Progressive Ideas for Permitting Reform
March 24, 2023
A green transition that centers justice.
The Roosevelt Rundown features our top stories of the week.
Building the Green Transition
Efficiently greenlighting the development of renewable energy projects is crucial to implementation of the Inflation Reduction Act, and to the green transition more broadly.
But the conversation about how to streamline permitting processes has been dominated by proposals that would limit democratic participation and weaken environmental review. Such proposals would leave frontline communities more vulnerable to exploitation by polluting industries, and make it faster and easier to develop fossil fuel projects.
There are better options, as climate experts like Roosevelt’s Rhiana Gunn-Wright argue.
This past Tuesday, the Roosevelt Institute hosted a one-day, in-person conversation in Washington, DC, that highlighted those possibilities—Building the Green Transition: A Justice-Centered Vision for Permitting Reform.
“[T]here are many ways to advance climate justice and maintain public participation while supporting and streamlining the permitting of renewable energy projects and the transmission these projects will require,” Gunn-Wright said in her opening remarks.
“The ideas that you will hear today are some of the reforms best suited to address some of the larger issues that threaten to stymie the build-out of renewable energy.”
Among those sharing ideas was keynote speaker Sen. Edward Markey, who unveiled his Progressive Priorities for Clean Energy Development.
Learn more about the event and expert panelists, and read Rhiana Gunn-Wright’s opening remarks.
A Golden Share
The 2018 rollback of Dodd-Frank regulations made the Silicon Valley Bank collapse more likely, as Roosevelt fellow Todd Phillips explained.
“But simply turning the dial back to 2018 is not enough. We need to think bigger and bolder,” Roosevelt senior fellow Saule Omarova writes in a New York Times guest essay.
“While rebuilding and strengthening the existing regulatory and supervisory tools, we should also explore new, potentially more effective ways to protect the American public from financial crises. One big, outside-the-box idea is to create a ‘golden share’ that the federal government would hold in certain systemically significant banks.” Read on.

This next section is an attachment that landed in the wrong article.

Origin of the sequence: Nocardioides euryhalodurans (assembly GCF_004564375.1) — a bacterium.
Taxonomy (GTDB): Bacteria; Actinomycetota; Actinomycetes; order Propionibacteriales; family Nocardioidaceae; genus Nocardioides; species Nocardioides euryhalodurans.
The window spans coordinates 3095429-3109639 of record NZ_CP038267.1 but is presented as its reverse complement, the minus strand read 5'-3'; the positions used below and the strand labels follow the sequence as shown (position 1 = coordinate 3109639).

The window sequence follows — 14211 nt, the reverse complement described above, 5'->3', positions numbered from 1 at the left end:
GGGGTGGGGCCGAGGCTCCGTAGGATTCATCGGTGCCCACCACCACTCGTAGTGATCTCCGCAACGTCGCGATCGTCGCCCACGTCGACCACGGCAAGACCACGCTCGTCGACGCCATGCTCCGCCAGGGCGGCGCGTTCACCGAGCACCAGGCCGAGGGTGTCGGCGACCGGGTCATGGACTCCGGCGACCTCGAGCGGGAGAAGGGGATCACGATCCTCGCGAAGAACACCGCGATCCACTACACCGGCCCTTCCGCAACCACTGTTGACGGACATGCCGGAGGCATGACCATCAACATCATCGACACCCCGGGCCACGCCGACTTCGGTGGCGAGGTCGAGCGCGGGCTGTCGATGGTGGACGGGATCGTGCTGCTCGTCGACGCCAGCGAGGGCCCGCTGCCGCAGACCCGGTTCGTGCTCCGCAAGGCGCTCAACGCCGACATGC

Banking for the People
Yesterday, the CalAccount Blue Ribbon Commission convened a regular session meeting to discuss the findings of “Banking for the People: Lessons from California on the Failures of the Banking Status Quo,” a 2022 issue brief by Roosevelt’s Emily DiVito.
“Our banking system creates a damaging, multitiered economy that locks out families who can’t afford to participate and inhibits government policy aimed at helping the most economically vulnerable,” DiVito told the commission, which formed in 2022 to assess the feasibility of California implementing a no-cost, no-fee banking program designed to protect consumers who lack sufficient access to traditional financial institutions.
“[S]urvey results from a diverse sample of California’s banks demonstrate that opt-in-only solutions have left clear coverage gaps that will inevitably always remain without federal, state, and/or local public-interest interventions.”
What We’re Reading
The Fed’s Silicon Valley Bank Cover-Up Won’t Work [feat. Roosevelt’s Mike Konczal and Todd Phillips] – The American Prospect
Yes, We Should Remove the Cap on FDIC Insurance—but Not for All Accounts [by Phillips] – American Banker
A Big Question for the Fed: What Went Wrong with Bank Oversight? [feat. Roosevelt fellow Lev Menand] – New York Times
Data and Democracy at Work: Advanced Information Technologies, Labor Law, and the New Working Class – Brishen Rogers